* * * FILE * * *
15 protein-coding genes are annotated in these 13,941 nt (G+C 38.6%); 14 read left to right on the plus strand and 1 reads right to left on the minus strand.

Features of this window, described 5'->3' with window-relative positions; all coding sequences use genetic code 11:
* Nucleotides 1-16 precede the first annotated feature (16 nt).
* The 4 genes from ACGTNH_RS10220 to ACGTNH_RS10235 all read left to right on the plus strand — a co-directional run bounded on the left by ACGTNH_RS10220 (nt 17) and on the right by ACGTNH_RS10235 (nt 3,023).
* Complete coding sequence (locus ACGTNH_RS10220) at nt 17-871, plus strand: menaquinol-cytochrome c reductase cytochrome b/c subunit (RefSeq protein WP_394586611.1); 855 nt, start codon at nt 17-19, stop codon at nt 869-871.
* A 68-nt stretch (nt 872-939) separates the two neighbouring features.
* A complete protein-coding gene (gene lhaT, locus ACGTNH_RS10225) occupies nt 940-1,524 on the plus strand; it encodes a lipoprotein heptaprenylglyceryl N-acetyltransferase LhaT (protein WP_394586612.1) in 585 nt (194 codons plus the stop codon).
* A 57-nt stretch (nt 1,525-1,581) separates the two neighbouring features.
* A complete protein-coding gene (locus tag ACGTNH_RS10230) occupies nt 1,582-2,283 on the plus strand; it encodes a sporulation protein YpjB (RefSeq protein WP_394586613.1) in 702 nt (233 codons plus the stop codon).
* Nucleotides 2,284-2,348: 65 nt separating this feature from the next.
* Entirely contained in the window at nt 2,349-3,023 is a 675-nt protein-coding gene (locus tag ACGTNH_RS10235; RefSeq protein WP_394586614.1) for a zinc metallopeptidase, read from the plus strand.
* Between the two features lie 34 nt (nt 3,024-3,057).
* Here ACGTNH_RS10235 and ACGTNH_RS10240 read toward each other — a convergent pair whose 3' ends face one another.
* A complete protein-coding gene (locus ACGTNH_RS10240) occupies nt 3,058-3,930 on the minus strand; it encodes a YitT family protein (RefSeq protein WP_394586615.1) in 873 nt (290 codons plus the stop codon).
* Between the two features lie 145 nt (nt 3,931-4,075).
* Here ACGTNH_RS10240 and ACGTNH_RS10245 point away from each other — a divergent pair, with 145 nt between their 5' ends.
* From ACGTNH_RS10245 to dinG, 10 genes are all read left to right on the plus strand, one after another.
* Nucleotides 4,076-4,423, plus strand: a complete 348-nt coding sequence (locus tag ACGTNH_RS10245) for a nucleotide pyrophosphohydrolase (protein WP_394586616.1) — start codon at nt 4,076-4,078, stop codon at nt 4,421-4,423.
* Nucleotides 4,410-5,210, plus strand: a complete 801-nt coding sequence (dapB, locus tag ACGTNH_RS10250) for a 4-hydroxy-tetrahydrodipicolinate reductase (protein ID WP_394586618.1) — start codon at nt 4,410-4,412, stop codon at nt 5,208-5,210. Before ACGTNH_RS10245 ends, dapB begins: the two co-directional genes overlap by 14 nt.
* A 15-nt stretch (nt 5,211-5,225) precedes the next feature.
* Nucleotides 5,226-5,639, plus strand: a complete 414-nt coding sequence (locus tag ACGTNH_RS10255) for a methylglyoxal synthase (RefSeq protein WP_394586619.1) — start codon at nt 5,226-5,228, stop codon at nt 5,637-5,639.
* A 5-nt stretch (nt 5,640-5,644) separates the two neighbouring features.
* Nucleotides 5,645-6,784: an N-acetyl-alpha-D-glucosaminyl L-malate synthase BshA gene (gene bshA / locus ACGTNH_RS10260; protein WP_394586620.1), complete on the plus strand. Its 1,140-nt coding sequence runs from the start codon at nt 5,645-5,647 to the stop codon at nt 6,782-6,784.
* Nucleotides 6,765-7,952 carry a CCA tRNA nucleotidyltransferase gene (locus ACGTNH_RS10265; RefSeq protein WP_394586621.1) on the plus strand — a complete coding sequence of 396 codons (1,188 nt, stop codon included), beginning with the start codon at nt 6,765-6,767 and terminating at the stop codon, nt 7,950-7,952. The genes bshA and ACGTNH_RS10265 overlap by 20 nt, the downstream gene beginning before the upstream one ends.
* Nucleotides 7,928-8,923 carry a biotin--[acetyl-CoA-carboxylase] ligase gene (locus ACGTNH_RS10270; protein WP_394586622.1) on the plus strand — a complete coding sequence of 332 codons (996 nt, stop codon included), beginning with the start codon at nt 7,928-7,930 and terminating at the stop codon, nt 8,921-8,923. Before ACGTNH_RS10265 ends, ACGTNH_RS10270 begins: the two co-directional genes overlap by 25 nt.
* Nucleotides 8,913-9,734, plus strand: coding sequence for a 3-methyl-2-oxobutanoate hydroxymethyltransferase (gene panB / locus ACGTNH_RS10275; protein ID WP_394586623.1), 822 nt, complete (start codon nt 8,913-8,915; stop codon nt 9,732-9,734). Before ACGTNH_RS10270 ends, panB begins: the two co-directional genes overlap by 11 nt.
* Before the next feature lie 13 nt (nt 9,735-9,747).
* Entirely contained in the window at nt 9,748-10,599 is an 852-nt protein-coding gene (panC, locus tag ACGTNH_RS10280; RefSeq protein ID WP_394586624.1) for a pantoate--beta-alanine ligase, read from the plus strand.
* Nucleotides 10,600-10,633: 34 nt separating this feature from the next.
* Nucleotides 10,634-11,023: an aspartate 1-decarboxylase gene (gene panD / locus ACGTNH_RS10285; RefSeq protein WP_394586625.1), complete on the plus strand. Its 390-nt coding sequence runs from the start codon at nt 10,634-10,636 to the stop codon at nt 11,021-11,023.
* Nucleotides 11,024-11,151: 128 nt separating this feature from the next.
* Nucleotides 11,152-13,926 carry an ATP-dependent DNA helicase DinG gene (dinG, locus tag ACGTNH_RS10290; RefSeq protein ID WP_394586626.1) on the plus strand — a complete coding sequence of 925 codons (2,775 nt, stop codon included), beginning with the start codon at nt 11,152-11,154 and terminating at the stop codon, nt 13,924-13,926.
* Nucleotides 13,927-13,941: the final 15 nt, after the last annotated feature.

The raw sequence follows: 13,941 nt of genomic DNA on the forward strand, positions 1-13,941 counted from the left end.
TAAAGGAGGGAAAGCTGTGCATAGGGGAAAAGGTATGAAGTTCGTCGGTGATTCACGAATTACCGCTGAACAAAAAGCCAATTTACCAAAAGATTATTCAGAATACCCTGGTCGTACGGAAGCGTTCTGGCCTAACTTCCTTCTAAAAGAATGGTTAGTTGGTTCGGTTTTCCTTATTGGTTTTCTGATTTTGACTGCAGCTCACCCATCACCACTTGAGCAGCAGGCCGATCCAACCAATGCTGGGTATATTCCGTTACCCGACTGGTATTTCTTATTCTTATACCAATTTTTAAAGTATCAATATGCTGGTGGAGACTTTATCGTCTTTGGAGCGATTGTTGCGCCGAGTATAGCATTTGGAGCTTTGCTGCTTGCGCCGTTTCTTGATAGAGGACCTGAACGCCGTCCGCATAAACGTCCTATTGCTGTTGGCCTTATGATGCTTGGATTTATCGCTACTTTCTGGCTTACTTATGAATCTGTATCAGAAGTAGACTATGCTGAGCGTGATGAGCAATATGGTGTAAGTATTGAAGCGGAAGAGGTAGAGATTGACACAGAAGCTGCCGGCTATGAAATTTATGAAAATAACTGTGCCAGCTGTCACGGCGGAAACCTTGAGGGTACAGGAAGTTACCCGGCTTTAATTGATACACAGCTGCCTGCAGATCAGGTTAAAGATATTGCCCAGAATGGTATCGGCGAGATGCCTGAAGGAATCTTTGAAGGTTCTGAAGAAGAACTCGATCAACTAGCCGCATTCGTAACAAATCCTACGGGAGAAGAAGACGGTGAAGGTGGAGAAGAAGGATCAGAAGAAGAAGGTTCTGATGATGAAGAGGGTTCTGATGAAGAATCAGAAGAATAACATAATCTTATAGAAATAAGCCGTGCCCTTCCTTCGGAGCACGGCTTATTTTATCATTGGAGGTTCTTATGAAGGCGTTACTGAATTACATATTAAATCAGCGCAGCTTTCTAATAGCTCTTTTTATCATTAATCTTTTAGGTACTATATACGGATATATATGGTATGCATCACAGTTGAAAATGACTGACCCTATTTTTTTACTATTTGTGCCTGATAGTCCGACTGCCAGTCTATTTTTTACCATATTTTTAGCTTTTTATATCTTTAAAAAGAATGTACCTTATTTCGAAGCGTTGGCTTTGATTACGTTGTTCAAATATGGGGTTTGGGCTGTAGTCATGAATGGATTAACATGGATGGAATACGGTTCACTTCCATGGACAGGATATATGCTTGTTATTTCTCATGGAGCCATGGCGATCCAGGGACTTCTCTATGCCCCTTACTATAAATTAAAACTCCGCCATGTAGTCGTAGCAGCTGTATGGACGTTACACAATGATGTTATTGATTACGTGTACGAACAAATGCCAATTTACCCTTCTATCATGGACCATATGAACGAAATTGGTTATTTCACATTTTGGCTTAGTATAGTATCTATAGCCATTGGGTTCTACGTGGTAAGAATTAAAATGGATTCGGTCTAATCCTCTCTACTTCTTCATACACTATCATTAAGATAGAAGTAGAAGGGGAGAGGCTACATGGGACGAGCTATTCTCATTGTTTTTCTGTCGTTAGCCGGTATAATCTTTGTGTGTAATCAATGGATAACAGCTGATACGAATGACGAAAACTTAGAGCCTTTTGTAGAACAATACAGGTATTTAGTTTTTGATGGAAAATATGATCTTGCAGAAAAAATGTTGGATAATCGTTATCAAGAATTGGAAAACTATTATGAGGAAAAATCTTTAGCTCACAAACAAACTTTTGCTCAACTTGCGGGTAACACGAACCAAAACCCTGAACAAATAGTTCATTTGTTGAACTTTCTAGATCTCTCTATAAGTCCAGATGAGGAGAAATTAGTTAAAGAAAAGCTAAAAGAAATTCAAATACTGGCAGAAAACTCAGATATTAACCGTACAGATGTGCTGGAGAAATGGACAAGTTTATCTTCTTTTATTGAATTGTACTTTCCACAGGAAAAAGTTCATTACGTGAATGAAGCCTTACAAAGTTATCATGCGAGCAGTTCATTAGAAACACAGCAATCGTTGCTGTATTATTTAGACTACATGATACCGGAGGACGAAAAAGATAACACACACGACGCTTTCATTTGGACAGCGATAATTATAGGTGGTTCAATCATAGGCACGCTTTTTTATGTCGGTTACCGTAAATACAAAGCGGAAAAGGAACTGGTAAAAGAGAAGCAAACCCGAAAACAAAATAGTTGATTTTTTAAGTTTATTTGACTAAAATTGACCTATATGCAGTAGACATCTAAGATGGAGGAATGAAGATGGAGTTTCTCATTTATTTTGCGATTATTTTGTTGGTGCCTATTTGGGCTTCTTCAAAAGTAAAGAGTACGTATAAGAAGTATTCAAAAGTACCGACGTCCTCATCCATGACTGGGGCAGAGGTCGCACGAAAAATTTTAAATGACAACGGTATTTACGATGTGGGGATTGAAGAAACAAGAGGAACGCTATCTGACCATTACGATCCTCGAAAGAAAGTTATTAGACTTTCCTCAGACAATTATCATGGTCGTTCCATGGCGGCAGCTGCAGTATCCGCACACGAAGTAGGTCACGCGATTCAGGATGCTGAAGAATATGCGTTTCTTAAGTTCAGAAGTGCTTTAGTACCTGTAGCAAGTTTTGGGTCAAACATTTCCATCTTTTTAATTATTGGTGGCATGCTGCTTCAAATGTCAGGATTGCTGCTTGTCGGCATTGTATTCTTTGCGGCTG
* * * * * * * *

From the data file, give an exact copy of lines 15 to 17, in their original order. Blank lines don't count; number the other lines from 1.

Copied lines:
* Between the two features lie 145 nt (nt 3,931-4,075).
* Here ACGTNH_RS10240 and ACGTNH_RS10245 point away from each other — a divergent pair, with 145 nt between their 5' ends.
* From ACGTNH_RS10245 to dinG, 10 genes are all read left to right on the plus strand, one after another.